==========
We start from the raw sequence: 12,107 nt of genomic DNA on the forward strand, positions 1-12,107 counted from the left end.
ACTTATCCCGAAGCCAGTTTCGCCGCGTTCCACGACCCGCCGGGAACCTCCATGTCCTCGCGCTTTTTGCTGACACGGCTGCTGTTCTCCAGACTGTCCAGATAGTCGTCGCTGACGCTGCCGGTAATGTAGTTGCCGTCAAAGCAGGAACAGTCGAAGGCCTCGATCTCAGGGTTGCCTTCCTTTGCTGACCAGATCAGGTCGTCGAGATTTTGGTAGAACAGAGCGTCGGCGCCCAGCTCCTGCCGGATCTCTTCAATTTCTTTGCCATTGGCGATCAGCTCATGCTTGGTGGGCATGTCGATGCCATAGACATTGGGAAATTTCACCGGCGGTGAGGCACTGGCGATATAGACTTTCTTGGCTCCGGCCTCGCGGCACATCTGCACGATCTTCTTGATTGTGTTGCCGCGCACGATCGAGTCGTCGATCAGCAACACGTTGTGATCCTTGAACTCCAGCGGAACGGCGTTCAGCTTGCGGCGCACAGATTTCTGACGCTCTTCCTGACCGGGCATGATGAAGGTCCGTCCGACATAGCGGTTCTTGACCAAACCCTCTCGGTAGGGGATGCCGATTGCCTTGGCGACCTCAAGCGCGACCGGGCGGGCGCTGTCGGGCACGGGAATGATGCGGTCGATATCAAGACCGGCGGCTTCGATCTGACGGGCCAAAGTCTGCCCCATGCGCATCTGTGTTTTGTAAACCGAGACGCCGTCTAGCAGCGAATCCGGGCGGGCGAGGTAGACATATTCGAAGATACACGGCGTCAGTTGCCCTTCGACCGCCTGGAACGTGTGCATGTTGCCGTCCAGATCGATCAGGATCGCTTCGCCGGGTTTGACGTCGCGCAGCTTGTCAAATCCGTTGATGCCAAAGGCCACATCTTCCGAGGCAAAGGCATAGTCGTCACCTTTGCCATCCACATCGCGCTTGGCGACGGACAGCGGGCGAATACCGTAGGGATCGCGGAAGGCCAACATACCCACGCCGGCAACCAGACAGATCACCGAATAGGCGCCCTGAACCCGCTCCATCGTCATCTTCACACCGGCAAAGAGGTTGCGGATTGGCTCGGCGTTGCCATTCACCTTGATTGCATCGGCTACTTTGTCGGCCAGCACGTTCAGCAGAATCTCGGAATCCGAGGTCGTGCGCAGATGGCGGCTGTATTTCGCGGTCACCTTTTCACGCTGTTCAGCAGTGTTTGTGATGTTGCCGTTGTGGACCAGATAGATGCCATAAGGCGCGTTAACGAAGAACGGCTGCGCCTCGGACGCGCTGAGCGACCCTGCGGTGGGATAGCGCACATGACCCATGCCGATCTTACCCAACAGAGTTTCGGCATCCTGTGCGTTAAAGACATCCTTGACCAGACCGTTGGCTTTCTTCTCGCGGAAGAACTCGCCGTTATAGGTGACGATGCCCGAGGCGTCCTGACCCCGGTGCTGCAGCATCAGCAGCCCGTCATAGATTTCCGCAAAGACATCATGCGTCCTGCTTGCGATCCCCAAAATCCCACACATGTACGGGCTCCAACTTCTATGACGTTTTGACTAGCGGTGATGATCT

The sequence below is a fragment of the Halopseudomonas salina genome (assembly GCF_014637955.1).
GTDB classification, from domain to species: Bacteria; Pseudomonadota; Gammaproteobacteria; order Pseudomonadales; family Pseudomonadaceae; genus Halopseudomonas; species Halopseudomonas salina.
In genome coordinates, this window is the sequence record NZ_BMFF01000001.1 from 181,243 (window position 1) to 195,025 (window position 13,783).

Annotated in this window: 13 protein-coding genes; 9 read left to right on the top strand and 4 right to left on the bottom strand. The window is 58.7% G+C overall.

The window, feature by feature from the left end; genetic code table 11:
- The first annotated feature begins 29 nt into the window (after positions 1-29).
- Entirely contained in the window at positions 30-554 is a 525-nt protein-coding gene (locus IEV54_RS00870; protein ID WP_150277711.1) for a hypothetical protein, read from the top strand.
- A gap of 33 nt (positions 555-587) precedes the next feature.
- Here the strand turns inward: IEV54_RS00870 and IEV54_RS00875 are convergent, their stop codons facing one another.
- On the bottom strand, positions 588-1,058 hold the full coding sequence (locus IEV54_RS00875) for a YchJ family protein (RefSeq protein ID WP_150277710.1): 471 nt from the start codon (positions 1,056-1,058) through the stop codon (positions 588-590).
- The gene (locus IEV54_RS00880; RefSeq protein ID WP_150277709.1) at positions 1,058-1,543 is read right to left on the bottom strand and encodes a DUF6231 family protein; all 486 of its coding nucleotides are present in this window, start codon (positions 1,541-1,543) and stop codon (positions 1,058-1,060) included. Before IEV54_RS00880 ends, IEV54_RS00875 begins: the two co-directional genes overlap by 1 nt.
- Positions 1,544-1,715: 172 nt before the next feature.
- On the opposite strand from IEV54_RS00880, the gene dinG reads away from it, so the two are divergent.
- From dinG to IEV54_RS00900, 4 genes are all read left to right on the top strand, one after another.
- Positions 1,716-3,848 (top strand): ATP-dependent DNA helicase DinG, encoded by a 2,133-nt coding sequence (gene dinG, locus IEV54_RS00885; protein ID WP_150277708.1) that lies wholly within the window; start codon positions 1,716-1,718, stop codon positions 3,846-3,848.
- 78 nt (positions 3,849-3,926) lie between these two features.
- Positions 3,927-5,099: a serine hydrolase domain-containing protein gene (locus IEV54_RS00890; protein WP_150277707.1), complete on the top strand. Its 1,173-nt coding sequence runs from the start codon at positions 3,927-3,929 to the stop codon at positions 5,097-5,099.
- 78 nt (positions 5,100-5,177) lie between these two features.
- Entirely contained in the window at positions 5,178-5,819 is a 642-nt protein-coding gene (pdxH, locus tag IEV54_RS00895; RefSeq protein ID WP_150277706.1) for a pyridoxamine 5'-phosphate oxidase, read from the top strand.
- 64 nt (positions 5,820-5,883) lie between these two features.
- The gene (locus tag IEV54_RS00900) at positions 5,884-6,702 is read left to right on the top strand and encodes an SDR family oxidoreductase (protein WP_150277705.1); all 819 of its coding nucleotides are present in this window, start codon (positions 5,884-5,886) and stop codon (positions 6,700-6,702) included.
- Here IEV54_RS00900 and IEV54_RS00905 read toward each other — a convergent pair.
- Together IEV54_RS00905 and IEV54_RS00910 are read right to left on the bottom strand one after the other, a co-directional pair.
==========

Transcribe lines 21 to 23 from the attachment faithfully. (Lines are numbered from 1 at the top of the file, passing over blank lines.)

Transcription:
- Entirely contained in the window at positions 5,178-5,819 is a 642-nt protein-coding gene (pdxH, locus tag IEV54_RS00895; RefSeq protein ID WP_150277706.1) for a pyridoxamine 5'-phosphate oxidase, read from the top strand.
- 64 nt (positions 5,820-5,883) lie between these two features.
- The gene (locus tag IEV54_RS00900) at positions 5,884-6,702 is read left to right on the top strand and encodes an SDR family oxidoreductase (protein WP_150277705.1); all 819 of its coding nucleotides are present in this window, start codon (positions 5,884-5,886) and stop codon (positions 6,700-6,702) included.